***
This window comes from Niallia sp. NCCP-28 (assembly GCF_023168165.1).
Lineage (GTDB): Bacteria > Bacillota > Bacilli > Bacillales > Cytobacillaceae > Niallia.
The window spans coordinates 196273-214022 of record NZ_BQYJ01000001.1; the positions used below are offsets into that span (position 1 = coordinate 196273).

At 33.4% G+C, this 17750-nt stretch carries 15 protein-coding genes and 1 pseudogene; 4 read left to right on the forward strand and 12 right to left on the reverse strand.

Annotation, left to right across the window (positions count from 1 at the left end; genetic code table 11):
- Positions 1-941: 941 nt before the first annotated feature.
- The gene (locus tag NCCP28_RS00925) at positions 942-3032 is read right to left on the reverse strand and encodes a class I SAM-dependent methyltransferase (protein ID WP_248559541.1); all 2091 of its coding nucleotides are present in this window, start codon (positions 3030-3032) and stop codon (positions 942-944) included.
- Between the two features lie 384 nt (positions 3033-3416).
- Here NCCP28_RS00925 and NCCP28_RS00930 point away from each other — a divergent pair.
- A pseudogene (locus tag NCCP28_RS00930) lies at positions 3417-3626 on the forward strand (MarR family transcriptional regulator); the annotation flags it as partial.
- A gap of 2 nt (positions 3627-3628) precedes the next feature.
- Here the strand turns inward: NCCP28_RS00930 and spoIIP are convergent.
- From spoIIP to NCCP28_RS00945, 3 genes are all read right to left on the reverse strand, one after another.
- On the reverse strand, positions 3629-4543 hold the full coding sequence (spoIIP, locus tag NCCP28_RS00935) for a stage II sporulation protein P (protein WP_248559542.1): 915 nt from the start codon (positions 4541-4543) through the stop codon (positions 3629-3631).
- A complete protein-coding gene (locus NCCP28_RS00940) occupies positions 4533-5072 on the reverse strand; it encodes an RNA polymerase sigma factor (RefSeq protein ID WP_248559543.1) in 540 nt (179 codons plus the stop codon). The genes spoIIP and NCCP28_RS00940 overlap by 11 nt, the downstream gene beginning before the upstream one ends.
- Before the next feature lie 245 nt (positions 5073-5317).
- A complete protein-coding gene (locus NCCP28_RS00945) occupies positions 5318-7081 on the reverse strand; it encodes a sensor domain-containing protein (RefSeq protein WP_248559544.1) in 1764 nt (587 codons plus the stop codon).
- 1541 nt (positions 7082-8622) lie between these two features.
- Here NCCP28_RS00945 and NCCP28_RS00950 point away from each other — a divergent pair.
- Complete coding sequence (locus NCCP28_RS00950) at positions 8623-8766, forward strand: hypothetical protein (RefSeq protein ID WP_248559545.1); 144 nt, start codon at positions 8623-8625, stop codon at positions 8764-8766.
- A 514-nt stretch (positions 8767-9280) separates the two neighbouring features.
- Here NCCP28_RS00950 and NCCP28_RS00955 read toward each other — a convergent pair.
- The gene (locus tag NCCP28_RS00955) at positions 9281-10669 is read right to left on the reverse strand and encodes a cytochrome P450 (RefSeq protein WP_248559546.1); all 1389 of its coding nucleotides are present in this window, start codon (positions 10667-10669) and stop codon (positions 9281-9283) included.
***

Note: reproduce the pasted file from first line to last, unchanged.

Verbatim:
This window comes from Niallia sp. NCCP-28 (assembly GCF_023168165.1).
Lineage (GTDB): Bacteria > Bacillota > Bacilli > Bacillales > Cytobacillaceae > Niallia.
The window spans coordinates 196273-214022 of record NZ_BQYJ01000001.1; the positions used below are offsets into that span (position 1 = coordinate 196273).

At 33.4% G+C, this 17750-nt stretch carries 15 protein-coding genes and 1 pseudogene; 4 read left to right on the forward strand and 12 right to left on the reverse strand.

Annotation, left to right across the window (positions count from 1 at the left end; genetic code table 11):
- Positions 1-941: 941 nt before the first annotated feature.
- The gene (locus tag NCCP28_RS00925) at positions 942-3032 is read right to left on the reverse strand and encodes a class I SAM-dependent methyltransferase (protein ID WP_248559541.1); all 2091 of its coding nucleotides are present in this window, start codon (positions 3030-3032) and stop codon (positions 942-944) included.
- Between the two features lie 384 nt (positions 3033-3416).
- Here NCCP28_RS00925 and NCCP28_RS00930 point away from each other — a divergent pair.
- A pseudogene (locus tag NCCP28_RS00930) lies at positions 3417-3626 on the forward strand (MarR family transcriptional regulator); the annotation flags it as partial.
- A gap of 2 nt (positions 3627-3628) precedes the next feature.
- Here the strand turns inward: NCCP28_RS00930 and spoIIP are convergent.
- From spoIIP to NCCP28_RS00945, 3 genes are all read right to left on the reverse strand, one after another.
- On the reverse strand, positions 3629-4543 hold the full coding sequence (spoIIP, locus tag NCCP28_RS00935) for a stage II sporulation protein P (protein WP_248559542.1): 915 nt from the start codon (positions 4541-4543) through the stop codon (positions 3629-3631).
- A complete protein-coding gene (locus NCCP28_RS00940) occupies positions 4533-5072 on the reverse strand; it encodes an RNA polymerase sigma factor (RefSeq protein ID WP_248559543.1) in 540 nt (179 codons plus the stop codon). The genes spoIIP and NCCP28_RS00940 overlap by 11 nt, the downstream gene beginning before the upstream one ends.
- Before the next feature lie 245 nt (positions 5073-5317).
- A complete protein-coding gene (locus NCCP28_RS00945) occupies positions 5318-7081 on the reverse strand; it encodes a sensor domain-containing protein (RefSeq protein WP_248559544.1) in 1764 nt (587 codons plus the stop codon).
- 1541 nt (positions 7082-8622) lie between these two features.
- Here NCCP28_RS00945 and NCCP28_RS00950 point away from each other — a divergent pair.
- Complete coding sequence (locus NCCP28_RS00950) at positions 8623-8766, forward strand: hypothetical protein (RefSeq protein ID WP_248559545.1); 144 nt, start codon at positions 8623-8625, stop codon at positions 8764-8766.
- A 514-nt stretch (positions 8767-9280) separates the two neighbouring features.
- Here NCCP28_RS00950 and NCCP28_RS00955 read toward each other — a convergent pair.
- The gene (locus tag NCCP28_RS00955) at positions 9281-10669 is read right to left on the reverse strand and encodes a cytochrome P450 (RefSeq protein WP_248559546.1); all 1389 of its coding nucleotides are present in this window, start codon (positions 10667-10669) and stop codon (positions 9281-9283) included.